Stony Brook kicks off spring tour of Diversity Town Halls, invites and answers questions
No question was left unanswered as Stony Brook University began its second tour of Diversity Town Hall events on Wednesday, April 12 at the Charles B. Wang Center.
Students, faculty and staff were invited to voice their questions, comments and concerns regarding diversity on campus as part of implementing, and continuing to improve, Stony Brook’s Plan for Equity, Inclusion and Diversity.
After providing a brief update about campus-wide progress since the prior Diversity Town Hall last December 12, and outlining the recently released 2017 Implementation Work Plan, Chief Deputy to the President Judith Greiman led a panel of University administrators in answering questions submitted before the event, and asked live by attendees.
“I’m extremely impressed with the number of young people in the room, and I’m extremely proud of the young people who participated in helping to develop our diversity plan,” said panelist Robbye Kinkade, director of the Recognizing Equity, Diversity and Inclusion (R.E.D.I) Project, which provides a six-hour diversity seminar geared toward increasing the understanding and celebration of cultures that contribute to our diverse campus community.
Many students not only attended, but engaged with administrators, asking the majority of questions from the audience. While some students asked about Stony Brook’s local response to major issues affecting people worldwide, others revealed their personal experiences with diversity related issues on campus.
The event is available on YouTube in its entirety. If you prefer, use the links below to jump directly within the video to individual questions asked in person at the Diversity Town Hall:
- Travel ban victims
- Advising experience for students with disabilities
- Support for students with disabilities, gender beyond binary, and diversity training
- Facilities on campus to support minority student communities
- Undocumented students and relevant University Police policies
- University Police enforcement of event admittance policies and identification requirements
Several questions were also submitted before the event digitally and answered by the panel, regarding topics such as African-American student recruitment, resources and funding for students with disabilities, the inclusion of diversity in course curriculums, and details regarding diversity related issues occurring on campus recently.
“When we coined the expression, ‘What’s a Seawolf? I’m a Seawolf,’ that really goes back to making everybody feel a part of this community,” said Jerry Stein, interim assistant vice president for student affairs and dean of students. “That’s our challenge, and we’ve got to forge ahead as a community, work hard, and continue to listen to what people have to say.”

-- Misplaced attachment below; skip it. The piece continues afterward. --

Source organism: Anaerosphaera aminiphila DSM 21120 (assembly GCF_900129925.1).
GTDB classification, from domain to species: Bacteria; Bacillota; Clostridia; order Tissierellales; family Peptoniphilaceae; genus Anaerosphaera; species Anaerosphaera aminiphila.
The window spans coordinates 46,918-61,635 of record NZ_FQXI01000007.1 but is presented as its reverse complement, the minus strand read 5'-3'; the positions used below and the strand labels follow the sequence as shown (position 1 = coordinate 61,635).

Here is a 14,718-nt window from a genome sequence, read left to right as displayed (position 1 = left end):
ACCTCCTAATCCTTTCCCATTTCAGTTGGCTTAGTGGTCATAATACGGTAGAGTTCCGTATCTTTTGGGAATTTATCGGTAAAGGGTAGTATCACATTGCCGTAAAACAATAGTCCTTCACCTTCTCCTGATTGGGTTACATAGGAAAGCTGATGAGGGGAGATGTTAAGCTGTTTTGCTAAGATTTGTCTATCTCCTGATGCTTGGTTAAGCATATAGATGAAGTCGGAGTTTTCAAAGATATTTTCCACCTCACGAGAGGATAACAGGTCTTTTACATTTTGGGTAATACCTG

Some of the plan components outlined in Greiman’s update included budget allocations for several types of workshops on campus, enhanced recruitment of minority students including scholarships, and adjustments to allow for preferred names on student ID cards and diplomas. Non-budget related topics included strengthening relationships between University Police and students, ensuring opportunities and safety for LGBTQ* athletes, and supporting international students with integrating to campus life.
“While the plan was incredibly important to create here, the next, equally as important step is figuring out how we’re implementing this plan,” Greiman said. “The working groups have really made this plan sing, and are diverse in terms of focus, but also membership from students, staff and faculty.”
Along with Greiman, the panel included Marjolie Leonard, Director for Title IX and Risk Management; Lynn Johnson, Vice President of Human Resource Services; Braden Hosch, Assistant Vice President for Institutional Research, Planning, and Effectiveness; Jerry Stein, Interim Assistant Vice President for Student Affairs and Dean of Students; Robbye Kinkade, Director of the Recognizing Equity, Diversity and Inclusion (R.E.D.I) Project; Michael Bernstein, Provost and Senior Vice President for Academic Affairs; and Rodney Morrison, Associate Provost for Enrollment & Retention Management.
Two more Diversity Town Halls are scheduled for the spring, and all students, faculty and staff are invited to attend, ask questions, submit comments, and use the hashtag #DiversityPlan on social media to join the conversation.
Monday, April 24, 2017 • 12:30 pm
Southampton Campus, Duke Lecture Hall
Wednesday, May 3, 2017 • 2:30 pm
Health Sciences Lecture Hall 2
Stony Brook University’s Plan for Equity, Inclusion and Diversity arises out of an effort to enhance the campus community and in consideration of the persistent issues of inequality in our society. Students, faculty and staff are encouraged to visit the Diversity at Stony Brook website for regular updates regarding the plan and its implementation on campus.